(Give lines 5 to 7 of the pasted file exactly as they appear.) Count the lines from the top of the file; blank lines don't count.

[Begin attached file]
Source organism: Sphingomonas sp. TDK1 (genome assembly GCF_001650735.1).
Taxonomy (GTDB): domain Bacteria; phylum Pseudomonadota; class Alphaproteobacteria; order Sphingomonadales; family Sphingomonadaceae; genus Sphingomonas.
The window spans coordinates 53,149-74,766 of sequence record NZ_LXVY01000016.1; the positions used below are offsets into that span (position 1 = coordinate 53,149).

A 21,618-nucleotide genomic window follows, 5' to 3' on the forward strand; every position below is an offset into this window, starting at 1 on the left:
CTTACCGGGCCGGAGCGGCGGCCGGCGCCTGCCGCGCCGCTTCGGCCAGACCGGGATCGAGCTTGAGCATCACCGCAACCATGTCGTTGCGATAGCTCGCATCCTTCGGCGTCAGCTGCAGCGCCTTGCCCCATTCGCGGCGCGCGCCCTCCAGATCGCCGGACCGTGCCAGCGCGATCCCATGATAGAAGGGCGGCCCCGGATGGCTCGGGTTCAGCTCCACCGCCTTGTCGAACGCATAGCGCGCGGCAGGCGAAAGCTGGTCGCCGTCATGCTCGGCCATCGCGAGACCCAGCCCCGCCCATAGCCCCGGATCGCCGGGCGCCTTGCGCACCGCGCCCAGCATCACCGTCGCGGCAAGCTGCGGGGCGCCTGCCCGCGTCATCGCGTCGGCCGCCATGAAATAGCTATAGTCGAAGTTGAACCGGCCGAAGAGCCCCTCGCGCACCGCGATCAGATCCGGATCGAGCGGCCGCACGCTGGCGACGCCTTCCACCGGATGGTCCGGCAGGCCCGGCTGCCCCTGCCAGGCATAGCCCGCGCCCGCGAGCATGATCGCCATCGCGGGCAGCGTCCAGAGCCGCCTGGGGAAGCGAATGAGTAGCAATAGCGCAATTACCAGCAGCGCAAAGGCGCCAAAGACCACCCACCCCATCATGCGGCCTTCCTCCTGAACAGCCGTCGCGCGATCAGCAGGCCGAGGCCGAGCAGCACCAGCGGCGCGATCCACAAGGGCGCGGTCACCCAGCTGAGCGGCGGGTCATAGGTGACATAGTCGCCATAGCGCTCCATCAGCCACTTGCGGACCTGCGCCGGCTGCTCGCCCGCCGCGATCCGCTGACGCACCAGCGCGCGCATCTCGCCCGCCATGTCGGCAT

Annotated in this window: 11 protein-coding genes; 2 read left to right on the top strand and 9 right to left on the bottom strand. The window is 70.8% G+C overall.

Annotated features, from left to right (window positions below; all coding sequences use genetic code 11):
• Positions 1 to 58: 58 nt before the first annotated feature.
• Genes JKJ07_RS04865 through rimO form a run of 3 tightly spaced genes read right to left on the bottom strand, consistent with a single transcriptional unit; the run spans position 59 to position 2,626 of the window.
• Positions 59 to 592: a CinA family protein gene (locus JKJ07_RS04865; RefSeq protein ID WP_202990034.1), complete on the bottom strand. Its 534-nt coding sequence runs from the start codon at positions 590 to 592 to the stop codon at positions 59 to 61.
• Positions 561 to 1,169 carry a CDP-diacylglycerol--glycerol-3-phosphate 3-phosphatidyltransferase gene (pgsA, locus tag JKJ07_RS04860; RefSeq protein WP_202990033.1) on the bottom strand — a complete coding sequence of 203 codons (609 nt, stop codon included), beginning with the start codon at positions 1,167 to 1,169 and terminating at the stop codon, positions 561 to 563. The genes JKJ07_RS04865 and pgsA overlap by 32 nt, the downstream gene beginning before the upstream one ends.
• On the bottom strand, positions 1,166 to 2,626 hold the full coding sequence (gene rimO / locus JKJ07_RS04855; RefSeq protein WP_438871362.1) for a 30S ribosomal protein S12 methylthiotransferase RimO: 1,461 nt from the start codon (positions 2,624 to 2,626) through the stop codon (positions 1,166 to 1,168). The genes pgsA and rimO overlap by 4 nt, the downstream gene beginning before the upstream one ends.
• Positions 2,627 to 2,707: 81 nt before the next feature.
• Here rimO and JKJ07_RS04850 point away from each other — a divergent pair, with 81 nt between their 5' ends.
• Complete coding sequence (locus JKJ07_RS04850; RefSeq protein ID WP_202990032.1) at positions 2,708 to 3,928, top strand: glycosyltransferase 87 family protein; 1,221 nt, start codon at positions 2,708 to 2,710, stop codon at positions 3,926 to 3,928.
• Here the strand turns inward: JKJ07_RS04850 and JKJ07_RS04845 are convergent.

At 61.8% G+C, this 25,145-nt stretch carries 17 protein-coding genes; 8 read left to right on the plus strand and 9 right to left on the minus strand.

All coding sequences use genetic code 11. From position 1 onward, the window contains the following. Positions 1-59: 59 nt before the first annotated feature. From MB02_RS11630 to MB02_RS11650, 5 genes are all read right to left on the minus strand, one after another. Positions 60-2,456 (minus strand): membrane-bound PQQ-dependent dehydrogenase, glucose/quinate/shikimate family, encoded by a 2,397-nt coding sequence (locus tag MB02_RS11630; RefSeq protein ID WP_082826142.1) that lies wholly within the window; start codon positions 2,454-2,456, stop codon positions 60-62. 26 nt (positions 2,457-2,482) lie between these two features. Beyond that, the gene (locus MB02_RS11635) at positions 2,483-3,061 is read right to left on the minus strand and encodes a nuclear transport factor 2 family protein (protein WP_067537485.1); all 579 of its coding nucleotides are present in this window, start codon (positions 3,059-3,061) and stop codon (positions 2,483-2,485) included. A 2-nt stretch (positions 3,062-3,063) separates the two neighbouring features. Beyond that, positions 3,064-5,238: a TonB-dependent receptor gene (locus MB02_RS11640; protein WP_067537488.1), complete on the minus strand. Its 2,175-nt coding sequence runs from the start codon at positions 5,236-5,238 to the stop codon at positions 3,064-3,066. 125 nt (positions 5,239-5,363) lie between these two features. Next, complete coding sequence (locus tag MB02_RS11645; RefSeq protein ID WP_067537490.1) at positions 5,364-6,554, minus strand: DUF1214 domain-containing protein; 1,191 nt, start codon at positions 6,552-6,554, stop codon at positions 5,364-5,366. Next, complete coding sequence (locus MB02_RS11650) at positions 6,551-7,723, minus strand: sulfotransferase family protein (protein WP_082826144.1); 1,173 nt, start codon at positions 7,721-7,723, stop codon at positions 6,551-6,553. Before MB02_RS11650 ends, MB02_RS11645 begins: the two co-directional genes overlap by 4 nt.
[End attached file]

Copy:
CTTACCGGGCCGGAGCGGCGGCCGGCGCCTGCCGCGCCGCTTCGGCCAGACCGGGATCGAGCTTGAGCATCACCGCAACCATGTCGTTGCGATAGCTCGCATCCTTCGGCGTCAGCTGCAGCGCCTTGCCCCATTCGCGGCGCGCGCCCTCCAGATCGCCGGACCGTGCCAGCGCGATCCCATGATAGAAGGGCGGCCCCGGATGGCTCGGGTTCAGCTCCACCGCCTTGTCGAACGCATAGCGCGCGGCAGGCGAAAGCTGGTCGCCGTCATGCTCGGCCATCGCGAGACCCAGCCCCGCCCATAGCCCCGGATCGCCGGGCGCCTTGCGCACCGCGCCCAGCATCACCGTCGCGGCAAGCTGCGGGGCGCCTGCCCGCGTCATCGCGTCGGCCGCCATGAAATAGCTATAGTCGAAGTTGAACCGGCCGAAGAGCCCCTCGCGCACCGCGATCAGATCCGGATCGAGCGGCCGCACGCTGGCGACGCCTTCCACCGGATGGTCCGGCAGGCCCGGCTGCCCCTGCCAGGCATAGCCCGCGCCCGCGAGCATGATCGCCATCGCGGGCAGCGTCCAGAGCCGCCTGGGGAAGCGAATGAGTAGCAATAGCGCAATTACCAGCAGCGCAAAGGCGCCAAAGACCACCCACCCCATCATGCGGCCTTCCTCCTGAACAGCCGTCGCGCGATCAGCAGGCCGAGGCCGAGCAGCACCAGCGGCGCGATCCACAAGGGCGCGGTCACCCAGCTGAGCGGCGGGTCATAGGTGACATAGTCGCCATAGCGCTCCATCAGCCACTTGCGGACCTGCGCCGGCTGCTCGCCCGCCGCGATCCGCTGACGCACCAGCGCGCGCATCTCGCCCGCCATGTCGGCAT

Annotated in this window: 11 protein-coding genes; 2 read left to right on the top strand and 9 right to left on the bottom strand. The window is 70.8% G+C overall.

Annotated features, from left to right (window positions below; all coding sequences use genetic code 11):